Divergent thinking is quickly becoming a buzzword in many educational contexts as we identify ways to prepare current learners for future demands. Divergent thinking refers to the propensity for the mind to generate ideas and solutions to problems outside of normally prescribed expectations. This thinking is sometimes labeled as “outside of the box” and is usually associated with creativity. Convergent thinking, on the other hand, requires the individual to restrict ideas to those that might be identified as most correct, or “best” for a specific problem.
Perhaps this tendency to move away from divergent and creative thinking is due to the fact that we’re indoctrinated into an educational system that values one answer or solution, and generally frowns upon being wrong or failing. This indoctrination may be due to school environments that build a reticence for students as they are scared to say or do the “wrong thing” in class. In these environments, teachers and peer groups establish social norms by keeping in-check behaviors and individuals that are incorrect or inappropriate. These systems of compliance and convergence are reinforced by grading policies that penalize students for being wrong, or failing. Non-normative behaviors are often frowned upon by the powers in charge of the group.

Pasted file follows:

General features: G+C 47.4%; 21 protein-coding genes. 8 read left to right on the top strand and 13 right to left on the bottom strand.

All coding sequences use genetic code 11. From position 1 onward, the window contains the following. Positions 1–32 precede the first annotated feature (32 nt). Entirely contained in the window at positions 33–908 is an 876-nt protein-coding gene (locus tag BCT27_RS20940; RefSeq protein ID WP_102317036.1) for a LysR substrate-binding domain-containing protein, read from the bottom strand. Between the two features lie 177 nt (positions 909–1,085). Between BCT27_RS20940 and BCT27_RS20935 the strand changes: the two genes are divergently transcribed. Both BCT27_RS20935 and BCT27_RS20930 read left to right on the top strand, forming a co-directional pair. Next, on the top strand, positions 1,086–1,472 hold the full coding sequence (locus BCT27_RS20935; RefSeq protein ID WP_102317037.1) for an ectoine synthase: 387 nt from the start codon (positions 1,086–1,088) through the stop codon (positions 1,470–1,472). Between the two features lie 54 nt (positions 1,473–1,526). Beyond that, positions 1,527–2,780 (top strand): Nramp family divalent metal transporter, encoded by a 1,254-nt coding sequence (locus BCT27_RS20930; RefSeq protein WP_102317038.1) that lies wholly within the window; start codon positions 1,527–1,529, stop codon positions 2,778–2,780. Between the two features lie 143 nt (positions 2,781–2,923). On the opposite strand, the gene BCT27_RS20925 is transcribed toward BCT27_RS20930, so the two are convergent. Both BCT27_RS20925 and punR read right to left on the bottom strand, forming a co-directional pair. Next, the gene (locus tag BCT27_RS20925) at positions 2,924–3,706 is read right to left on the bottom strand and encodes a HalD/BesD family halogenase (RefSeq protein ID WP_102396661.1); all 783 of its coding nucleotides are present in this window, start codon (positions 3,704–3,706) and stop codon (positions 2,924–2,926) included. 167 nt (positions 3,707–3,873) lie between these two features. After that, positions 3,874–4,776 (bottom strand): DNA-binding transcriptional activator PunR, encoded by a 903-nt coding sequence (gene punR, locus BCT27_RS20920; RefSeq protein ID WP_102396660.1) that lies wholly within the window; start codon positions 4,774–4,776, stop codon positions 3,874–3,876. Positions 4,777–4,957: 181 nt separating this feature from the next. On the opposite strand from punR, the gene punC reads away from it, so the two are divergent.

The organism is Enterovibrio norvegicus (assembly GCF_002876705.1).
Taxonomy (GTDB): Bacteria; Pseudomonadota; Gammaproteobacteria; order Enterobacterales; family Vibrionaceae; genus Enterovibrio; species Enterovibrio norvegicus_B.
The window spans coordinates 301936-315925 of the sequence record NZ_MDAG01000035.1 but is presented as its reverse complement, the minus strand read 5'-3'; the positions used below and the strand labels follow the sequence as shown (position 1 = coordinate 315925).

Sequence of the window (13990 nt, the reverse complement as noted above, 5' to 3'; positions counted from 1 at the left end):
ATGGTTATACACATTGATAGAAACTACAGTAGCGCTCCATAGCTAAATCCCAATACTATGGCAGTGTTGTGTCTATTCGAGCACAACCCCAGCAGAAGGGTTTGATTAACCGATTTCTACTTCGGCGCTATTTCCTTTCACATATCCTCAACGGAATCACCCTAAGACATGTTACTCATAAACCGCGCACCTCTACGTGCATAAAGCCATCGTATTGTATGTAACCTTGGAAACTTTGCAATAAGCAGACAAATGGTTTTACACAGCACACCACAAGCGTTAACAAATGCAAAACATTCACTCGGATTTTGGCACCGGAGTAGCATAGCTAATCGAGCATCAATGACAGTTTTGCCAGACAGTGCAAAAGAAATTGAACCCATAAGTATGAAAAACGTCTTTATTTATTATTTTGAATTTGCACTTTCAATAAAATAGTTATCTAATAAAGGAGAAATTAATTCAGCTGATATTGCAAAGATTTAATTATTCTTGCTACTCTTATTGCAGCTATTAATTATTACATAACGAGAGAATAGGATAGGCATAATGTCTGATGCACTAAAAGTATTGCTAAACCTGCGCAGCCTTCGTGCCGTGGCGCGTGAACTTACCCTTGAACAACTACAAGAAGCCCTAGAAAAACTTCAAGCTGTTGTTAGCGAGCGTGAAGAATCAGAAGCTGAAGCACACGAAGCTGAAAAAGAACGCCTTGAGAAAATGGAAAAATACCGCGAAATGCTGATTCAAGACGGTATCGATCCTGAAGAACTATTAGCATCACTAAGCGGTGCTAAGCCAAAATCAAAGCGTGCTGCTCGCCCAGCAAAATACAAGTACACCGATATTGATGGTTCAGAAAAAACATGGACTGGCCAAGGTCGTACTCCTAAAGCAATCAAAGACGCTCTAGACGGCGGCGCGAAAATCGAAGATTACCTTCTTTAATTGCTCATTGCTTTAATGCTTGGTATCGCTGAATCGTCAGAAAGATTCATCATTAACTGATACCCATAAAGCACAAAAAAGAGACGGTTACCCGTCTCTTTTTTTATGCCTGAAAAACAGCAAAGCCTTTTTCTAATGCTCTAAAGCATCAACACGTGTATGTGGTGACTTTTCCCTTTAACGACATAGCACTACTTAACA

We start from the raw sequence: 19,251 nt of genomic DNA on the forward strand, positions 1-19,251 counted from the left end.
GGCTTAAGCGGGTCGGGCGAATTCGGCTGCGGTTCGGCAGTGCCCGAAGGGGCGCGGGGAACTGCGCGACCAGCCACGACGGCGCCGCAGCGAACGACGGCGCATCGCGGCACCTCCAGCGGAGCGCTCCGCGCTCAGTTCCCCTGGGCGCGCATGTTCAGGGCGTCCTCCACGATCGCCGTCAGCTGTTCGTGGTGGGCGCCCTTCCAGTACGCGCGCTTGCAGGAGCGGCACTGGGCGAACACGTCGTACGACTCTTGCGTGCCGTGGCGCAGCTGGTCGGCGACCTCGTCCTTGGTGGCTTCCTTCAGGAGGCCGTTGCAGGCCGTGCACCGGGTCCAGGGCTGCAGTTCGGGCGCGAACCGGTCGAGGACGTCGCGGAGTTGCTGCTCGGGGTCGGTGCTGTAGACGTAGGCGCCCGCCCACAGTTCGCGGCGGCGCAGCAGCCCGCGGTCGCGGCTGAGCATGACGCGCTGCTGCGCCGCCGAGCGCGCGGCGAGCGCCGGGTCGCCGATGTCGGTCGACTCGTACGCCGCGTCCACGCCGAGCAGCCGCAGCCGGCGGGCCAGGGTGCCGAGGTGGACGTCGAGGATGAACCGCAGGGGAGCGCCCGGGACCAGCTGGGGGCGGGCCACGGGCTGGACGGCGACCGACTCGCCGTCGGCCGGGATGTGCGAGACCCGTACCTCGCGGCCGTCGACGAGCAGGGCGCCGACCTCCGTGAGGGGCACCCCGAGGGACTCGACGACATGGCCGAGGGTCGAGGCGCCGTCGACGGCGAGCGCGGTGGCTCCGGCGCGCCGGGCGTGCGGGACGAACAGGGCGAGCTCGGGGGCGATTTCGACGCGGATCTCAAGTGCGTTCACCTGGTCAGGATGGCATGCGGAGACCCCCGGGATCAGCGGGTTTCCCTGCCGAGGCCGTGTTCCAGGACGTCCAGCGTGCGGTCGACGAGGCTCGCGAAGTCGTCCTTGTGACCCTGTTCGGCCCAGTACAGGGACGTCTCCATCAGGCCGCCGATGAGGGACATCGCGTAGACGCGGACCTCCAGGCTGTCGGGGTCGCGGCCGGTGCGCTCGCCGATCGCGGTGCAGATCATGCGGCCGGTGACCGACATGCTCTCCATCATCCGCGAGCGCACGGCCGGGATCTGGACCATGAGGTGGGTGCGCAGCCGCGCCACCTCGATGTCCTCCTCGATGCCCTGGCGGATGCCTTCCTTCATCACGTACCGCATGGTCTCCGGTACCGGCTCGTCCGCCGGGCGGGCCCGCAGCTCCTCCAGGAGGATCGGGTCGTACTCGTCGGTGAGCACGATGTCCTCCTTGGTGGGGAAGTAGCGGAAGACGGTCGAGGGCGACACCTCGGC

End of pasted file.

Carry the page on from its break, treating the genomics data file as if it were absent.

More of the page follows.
This indoctrination process seems counterintuitive to the dispositions and skillsets necessary in a digital, networked classroom. In these environments, students may often know more about technology use and need to serve as the leader of instruction. Sadly, in many learning contexts, the role of creativity, and forms of divergent thinking are often rejected in favor of playing the game and just getting through school. To break this chain and focus on developing the creative confidence of students, we need to confront and problematize their own epistemologies about teaching, learning, and society.